Guilds of Ravnica – Limited Overview

Sadly, Guilds of Ravnica is perhaps the worst limited format in rotation currently. I think this set was a huge missed opportunity because the mechanics and flavor for each color combination is on point. It just feels like the playtesting phase didn’t do enough to iron everything out. The most glaring issue to me is you are forced pretty hard to draft the 2-color guilds. While they fixed this with Ravnica Allegiance with solid 3-color combinations and gate-themed decks, Guilds of Ravnica completely lacks these themes. Part of the reason is the three-color combinations don’t work out naturally. You have Boros and Selesnya as the primary creature-based decks and to splash a 3rd color to access you would be adding Blue and Black, respectively. The payoff just isn’t there to add those colors to creature decks. You could combine Boros and Selesnya into a RGW deck, but many of the best cards are double costed and there are almost no payoffs for playing a deck with a bunch of gates in it and you don’t want tapped lands in an aggro deck to begin with. On the other side you have Dimir as a control archetype that would need to splash Green or Red to access a second guild, which creates some really clunky combinations. While I have opened Chamber Sentry p1p1 and built some solid 4-5 color decks, I wouldn’t exactly consider that an archetype. In the end, I do not think Guilds of Ravnica will be a ‘historically’ bad limited format, we have just been spoiled lately with sets like Dominaria or even Ravnica Allegiance more recently.

The Format

What we have here is a pretty rock-paper-scissors limited environment

Aggro – Boros (RW) – Mentor Mechanic (Mentor creatures attack and provide a +1/+1 counter to a weaker creature).

Midrange – Selesnya (GW) – Convoke Mechanic (Tap your creatures as mana to play convoke spells).

Control – Dimir (UB) – Surveil Mechanic (Scry except send cards to your graveyard instead of the bottom of your library)

Combo – Izzet (UR) – Jump-start Mechanic (cast spells from graveyard by discarding a card) and Golgari (BG) – Undergrowth Mechanic (Undergrowth cards get a bonus based on the number of creatures in your graveyard).

No, Izzet and Golgari aren’t exactly ‘combo decks’ but the issue is there isn’t enough support for them in the set. Jump-start cards pay off over time but Izzet wasn’t given enough tools to stay alive or threaten the opponent enough to get that time. Golgari has some solid payoff cards for having creatures in your graveyard, but it can be tough to get them in there without giving away card advantage. Both Izzet and Golgari can be built into incredibly strong decks that can absolutely go off and win games, but their mechanics are so situational that consistency is a problem. This is the classic problem of Combo decks which is why I labelled them as such.

Ultimately we end up with a fairly cookie-cutter format that only has 3-5 playable archetypes. When compared to something like Dominaria or Ravnica Allegiance which each have 7+ playable archetypes, it is plain to see why GRN is not a great limited format. That said, let’s look at some of its key features and what they mean for the format as a whole:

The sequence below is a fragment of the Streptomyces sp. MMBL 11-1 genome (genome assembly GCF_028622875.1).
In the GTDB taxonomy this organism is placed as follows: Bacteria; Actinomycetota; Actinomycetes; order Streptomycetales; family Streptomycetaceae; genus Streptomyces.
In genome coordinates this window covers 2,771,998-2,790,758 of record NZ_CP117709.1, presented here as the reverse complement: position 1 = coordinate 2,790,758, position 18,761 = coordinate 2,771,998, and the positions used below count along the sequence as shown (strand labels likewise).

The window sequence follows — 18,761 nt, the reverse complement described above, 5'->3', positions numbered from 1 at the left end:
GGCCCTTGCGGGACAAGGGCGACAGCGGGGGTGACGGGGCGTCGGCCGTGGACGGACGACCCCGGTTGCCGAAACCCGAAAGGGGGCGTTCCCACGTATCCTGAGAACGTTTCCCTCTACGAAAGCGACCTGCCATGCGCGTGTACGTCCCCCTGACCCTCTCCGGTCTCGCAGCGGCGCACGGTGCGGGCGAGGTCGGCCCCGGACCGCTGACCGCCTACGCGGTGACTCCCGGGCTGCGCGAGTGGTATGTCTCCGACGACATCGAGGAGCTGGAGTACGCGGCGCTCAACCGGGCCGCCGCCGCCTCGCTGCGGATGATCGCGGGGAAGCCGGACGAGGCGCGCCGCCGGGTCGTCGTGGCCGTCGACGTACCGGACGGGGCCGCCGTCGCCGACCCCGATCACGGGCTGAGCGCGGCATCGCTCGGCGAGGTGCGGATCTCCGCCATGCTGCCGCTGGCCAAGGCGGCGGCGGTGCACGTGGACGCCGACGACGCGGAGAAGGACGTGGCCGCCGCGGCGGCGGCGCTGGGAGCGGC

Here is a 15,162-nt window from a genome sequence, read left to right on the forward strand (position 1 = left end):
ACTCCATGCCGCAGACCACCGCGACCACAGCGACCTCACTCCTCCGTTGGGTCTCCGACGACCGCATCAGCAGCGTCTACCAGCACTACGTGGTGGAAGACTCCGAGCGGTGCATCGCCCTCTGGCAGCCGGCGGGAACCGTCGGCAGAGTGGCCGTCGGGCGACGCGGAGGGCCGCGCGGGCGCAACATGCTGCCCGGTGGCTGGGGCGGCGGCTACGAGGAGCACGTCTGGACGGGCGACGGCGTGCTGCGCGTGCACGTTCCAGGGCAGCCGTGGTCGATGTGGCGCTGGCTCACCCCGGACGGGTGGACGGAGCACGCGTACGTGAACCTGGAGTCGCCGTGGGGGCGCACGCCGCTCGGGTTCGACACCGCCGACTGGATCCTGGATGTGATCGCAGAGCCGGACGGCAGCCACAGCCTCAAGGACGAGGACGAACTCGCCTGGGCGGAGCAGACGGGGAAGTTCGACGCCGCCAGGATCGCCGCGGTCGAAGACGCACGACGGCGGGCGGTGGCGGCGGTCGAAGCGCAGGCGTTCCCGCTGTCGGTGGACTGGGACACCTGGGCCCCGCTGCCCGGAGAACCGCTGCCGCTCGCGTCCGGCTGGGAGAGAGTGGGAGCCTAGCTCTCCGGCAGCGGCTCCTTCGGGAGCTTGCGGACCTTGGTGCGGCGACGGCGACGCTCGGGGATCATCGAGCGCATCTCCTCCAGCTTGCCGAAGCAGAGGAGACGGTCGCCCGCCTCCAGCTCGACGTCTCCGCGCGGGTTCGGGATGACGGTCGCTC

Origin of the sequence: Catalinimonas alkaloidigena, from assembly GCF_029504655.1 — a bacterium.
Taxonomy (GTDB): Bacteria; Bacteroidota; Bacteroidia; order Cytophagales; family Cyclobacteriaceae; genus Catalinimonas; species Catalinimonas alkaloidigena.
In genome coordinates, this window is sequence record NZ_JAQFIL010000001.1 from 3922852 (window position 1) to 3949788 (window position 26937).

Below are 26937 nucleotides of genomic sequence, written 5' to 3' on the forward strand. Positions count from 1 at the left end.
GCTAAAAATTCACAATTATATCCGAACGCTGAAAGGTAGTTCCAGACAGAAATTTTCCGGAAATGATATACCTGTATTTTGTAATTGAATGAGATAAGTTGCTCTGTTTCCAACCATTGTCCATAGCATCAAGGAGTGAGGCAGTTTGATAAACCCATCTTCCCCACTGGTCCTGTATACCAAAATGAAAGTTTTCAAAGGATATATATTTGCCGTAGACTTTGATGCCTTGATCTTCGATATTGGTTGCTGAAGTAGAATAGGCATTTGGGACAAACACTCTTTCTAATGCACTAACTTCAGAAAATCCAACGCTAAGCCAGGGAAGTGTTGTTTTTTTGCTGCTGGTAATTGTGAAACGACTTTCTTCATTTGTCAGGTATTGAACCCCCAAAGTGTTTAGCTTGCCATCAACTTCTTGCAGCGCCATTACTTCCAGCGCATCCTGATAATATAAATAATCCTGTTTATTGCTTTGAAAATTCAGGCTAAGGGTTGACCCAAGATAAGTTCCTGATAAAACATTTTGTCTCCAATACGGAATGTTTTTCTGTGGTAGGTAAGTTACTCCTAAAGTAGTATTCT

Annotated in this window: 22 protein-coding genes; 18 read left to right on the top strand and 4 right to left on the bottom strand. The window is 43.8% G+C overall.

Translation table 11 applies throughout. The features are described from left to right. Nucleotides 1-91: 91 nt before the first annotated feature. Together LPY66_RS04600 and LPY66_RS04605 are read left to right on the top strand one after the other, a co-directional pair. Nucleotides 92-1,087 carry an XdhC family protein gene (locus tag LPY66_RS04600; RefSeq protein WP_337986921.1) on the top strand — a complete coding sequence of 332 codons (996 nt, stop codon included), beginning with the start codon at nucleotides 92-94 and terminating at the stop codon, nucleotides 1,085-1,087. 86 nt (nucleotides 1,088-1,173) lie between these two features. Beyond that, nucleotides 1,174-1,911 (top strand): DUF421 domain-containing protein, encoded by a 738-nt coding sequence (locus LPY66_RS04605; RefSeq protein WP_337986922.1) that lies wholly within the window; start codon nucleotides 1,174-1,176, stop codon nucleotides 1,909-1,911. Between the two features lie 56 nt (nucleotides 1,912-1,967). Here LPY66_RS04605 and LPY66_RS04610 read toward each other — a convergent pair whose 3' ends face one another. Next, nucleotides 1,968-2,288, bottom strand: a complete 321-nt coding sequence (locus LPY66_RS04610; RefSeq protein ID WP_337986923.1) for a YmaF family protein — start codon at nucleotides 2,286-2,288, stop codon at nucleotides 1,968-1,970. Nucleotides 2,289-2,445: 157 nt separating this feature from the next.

1. There are many Bombs – There are quite a few rares that can win games almost single-handedly. It is important to build around these when you see them so I am going to identify a few in each archetype.
  2. Removal is below average – This makes those bombs more powerful, creature decks stronger, and a lot of the good removal is guild-specific.
  3. Evasive creatures are flyers – There are a lot of flying creatures in the format, and several of them are aggro-oriented.
  4. Creatures are average – There are a lot of 2 mana 2/x creatures with abilities and creatures that cost a mana extra than usual but have a strong ability (draw a card, surveil, tap down creatures, etc..)
  5. The format is fairly fast – There are a lot of decks capable of curving out into strong creatures by 3rd or 4th turn. Even Dimir (the control archetype) has low curve uncommons that can get strong quickly and pressure their opponents.

Conclusion

I hope you like playing against Boros and Dimir because that will likely be ~80% of what you see on the ladder. I hope that there is some innovation this season and I get to see some interesting 3-color decks. I think there is definitely some nice interaction between the Surveil and Undergrowth mechanics, but out of 15 sealed events and 30+ drafts of Guilds I have yet to see much that breaks the mold.

In my next article I will be going through the bomb rares, key uncommons, and important commons for each Guild as well as ranking them in terms of baseline power. There are enough strong playables in every Guild that they are all viable, so please view my rankings with that in mind. What do you all think of Guilds of Ravnica? Love it – hate it – agree/disagree with my points? Let me know in the comments.

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2 Responses

  1. Hunter says:

    I love your articles so much and just wanted to express my undying support for them; I check back each day since they’re just so helpful. I’ve gone from about 3 wins average, to now 5 average over almost 30 drafts, and I owe it almost entirely to your articles and LSV’s draft descriptions. Thanks for all you do.

    • Compulsion says:

      Aww man thank you so much for saying that, I really appreciate it! Don’t give me too much credit, the deck is only half of it you still have to pilot them well so keep up the good work!

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